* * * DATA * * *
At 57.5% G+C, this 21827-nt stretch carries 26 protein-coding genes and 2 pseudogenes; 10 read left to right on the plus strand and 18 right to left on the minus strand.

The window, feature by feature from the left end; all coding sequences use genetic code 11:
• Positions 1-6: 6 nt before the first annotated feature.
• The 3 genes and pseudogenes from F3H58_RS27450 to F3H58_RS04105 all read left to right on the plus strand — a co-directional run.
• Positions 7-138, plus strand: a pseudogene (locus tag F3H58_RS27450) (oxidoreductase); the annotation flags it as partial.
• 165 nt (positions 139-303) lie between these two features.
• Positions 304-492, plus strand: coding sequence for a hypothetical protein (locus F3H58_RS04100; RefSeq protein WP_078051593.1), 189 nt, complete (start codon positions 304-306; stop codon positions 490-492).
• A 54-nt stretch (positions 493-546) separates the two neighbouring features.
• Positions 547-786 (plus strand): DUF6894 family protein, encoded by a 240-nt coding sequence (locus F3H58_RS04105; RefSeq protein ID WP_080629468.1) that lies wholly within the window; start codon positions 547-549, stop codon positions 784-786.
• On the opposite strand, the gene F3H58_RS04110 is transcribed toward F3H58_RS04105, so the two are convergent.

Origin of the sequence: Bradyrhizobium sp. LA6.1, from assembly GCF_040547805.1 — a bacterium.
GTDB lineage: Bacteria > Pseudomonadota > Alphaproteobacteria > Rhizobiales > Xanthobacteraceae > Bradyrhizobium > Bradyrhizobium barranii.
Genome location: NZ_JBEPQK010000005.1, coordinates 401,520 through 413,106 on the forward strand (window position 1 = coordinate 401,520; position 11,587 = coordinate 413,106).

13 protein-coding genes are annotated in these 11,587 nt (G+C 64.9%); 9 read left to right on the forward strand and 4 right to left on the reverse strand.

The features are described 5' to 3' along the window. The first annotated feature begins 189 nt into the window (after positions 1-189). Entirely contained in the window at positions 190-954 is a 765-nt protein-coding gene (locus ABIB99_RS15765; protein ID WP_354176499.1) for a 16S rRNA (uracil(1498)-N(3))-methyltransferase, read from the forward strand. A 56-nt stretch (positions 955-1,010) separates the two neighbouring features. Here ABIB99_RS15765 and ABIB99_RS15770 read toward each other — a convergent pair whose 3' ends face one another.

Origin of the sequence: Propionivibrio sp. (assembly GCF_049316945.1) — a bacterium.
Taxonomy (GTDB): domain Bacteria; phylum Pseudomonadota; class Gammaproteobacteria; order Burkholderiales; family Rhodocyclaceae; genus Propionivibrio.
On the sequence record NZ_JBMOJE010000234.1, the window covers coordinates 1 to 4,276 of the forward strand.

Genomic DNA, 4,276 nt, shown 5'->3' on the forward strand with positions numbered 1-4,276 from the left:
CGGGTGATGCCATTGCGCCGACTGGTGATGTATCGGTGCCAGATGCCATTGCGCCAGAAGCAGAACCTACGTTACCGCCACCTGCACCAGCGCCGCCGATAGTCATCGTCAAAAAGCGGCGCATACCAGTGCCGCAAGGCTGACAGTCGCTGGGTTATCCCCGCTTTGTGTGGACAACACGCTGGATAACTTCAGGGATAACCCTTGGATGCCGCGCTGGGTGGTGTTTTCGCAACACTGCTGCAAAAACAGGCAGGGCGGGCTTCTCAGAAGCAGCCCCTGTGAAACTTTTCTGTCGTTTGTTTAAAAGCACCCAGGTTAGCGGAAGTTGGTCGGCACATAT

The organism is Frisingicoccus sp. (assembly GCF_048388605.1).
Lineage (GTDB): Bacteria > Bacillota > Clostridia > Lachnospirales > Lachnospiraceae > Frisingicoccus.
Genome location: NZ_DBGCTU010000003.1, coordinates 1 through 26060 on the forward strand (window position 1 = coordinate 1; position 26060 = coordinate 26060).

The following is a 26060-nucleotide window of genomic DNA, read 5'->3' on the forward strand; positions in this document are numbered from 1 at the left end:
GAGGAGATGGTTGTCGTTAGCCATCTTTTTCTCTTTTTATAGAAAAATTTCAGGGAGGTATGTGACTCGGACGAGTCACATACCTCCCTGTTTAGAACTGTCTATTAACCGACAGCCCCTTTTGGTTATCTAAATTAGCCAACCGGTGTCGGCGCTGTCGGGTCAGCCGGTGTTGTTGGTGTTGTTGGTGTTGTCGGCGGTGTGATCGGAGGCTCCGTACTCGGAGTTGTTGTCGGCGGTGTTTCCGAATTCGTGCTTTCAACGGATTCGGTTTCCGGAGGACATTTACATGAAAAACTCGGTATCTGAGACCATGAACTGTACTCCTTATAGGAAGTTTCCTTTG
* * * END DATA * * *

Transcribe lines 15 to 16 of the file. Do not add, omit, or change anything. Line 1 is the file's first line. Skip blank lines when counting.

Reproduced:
The features are described 5' to 3' along the window. The first annotated feature begins 189 nt into the window (after positions 1-189). Entirely contained in the window at positions 190-954 is a 765-nt protein-coding gene (locus ABIB99_RS15765; protein ID WP_354176499.1) for a 16S rRNA (uracil(1498)-N(3))-methyltransferase, read from the forward strand. A 56-nt stretch (positions 955-1,010) separates the two neighbouring features. Here ABIB99_RS15765 and ABIB99_RS15770 read toward each other — a convergent pair whose 3' ends face one another.

Origin of the sequence: Propionivibrio sp. (assembly GCF_049316945.1) — a bacterium.